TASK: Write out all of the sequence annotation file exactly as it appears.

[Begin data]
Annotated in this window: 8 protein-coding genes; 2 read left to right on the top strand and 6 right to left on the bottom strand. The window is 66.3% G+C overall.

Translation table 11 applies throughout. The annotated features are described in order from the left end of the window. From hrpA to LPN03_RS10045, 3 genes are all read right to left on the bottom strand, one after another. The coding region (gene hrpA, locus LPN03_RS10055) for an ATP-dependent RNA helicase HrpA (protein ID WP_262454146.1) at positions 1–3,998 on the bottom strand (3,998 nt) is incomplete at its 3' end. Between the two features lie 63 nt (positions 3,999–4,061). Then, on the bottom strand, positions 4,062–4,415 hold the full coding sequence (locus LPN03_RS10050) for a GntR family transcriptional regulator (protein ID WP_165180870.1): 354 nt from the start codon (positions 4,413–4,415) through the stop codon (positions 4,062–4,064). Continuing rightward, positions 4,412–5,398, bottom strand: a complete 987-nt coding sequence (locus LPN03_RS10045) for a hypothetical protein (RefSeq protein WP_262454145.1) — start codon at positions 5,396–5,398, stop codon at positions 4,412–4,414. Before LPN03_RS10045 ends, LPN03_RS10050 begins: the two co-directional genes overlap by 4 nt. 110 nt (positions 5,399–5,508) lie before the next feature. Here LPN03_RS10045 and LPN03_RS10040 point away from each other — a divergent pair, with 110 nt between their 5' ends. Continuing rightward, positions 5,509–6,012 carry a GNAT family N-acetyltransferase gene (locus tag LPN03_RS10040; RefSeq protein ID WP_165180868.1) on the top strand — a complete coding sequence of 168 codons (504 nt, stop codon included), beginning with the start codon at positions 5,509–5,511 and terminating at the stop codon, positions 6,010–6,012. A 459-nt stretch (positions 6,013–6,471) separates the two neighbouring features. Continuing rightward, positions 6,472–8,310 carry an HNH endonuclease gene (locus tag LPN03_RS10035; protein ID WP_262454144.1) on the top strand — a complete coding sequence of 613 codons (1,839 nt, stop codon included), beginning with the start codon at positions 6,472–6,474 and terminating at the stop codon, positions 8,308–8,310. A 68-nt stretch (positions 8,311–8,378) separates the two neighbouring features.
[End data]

Annotated in this window: 8 protein-coding genes; 2 read left to right on the top strand and 6 right to left on the bottom strand. The window is 66.3% G+C overall.

Translation table 11 applies throughout. The annotated features are described in order from the left end of the window. From hrpA to LPN03_RS10045, 3 genes are all read right to left on the bottom strand, one after another. The coding region (gene hrpA, locus LPN03_RS10055) for an ATP-dependent RNA helicase HrpA (protein ID WP_262454146.1) at positions 1–3,998 on the bottom strand (3,998 nt) is incomplete at its 3' end. Between the two features lie 63 nt (positions 3,999–4,061). Then, on the bottom strand, positions 4,062–4,415 hold the full coding sequence (locus LPN03_RS10050) for a GntR family transcriptional regulator (protein ID WP_165180870.1): 354 nt from the start codon (positions 4,413–4,415) through the stop codon (positions 4,062–4,064). Continuing rightward, positions 4,412–5,398, bottom strand: a complete 987-nt coding sequence (locus LPN03_RS10045) for a hypothetical protein (RefSeq protein WP_262454145.1) — start codon at positions 5,396–5,398, stop codon at positions 4,412–4,414. Before LPN03_RS10045 ends, LPN03_RS10050 begins: the two co-directional genes overlap by 4 nt. 110 nt (positions 5,399–5,508) lie before the next feature. Here LPN03_RS10045 and LPN03_RS10040 point away from each other — a divergent pair, with 110 nt between their 5' ends. Continuing rightward, positions 5,509–6,012 carry a GNAT family N-acetyltransferase gene (locus tag LPN03_RS10040; RefSeq protein ID WP_165180868.1) on the top strand — a complete coding sequence of 168 codons (504 nt, stop codon included), beginning with the start codon at positions 5,509–5,511 and terminating at the stop codon, positions 6,010–6,012. A 459-nt stretch (positions 6,013–6,471) separates the two neighbouring features. Continuing rightward, positions 6,472–8,310 carry an HNH endonuclease gene (locus tag LPN03_RS10035; protein ID WP_262454144.1) on the top strand — a complete coding sequence of 613 codons (1,839 nt, stop codon included), beginning with the start codon at positions 6,472–6,474 and terminating at the stop codon, positions 8,308–8,310. A 68-nt stretch (positions 8,311–8,378) separates the two neighbouring features.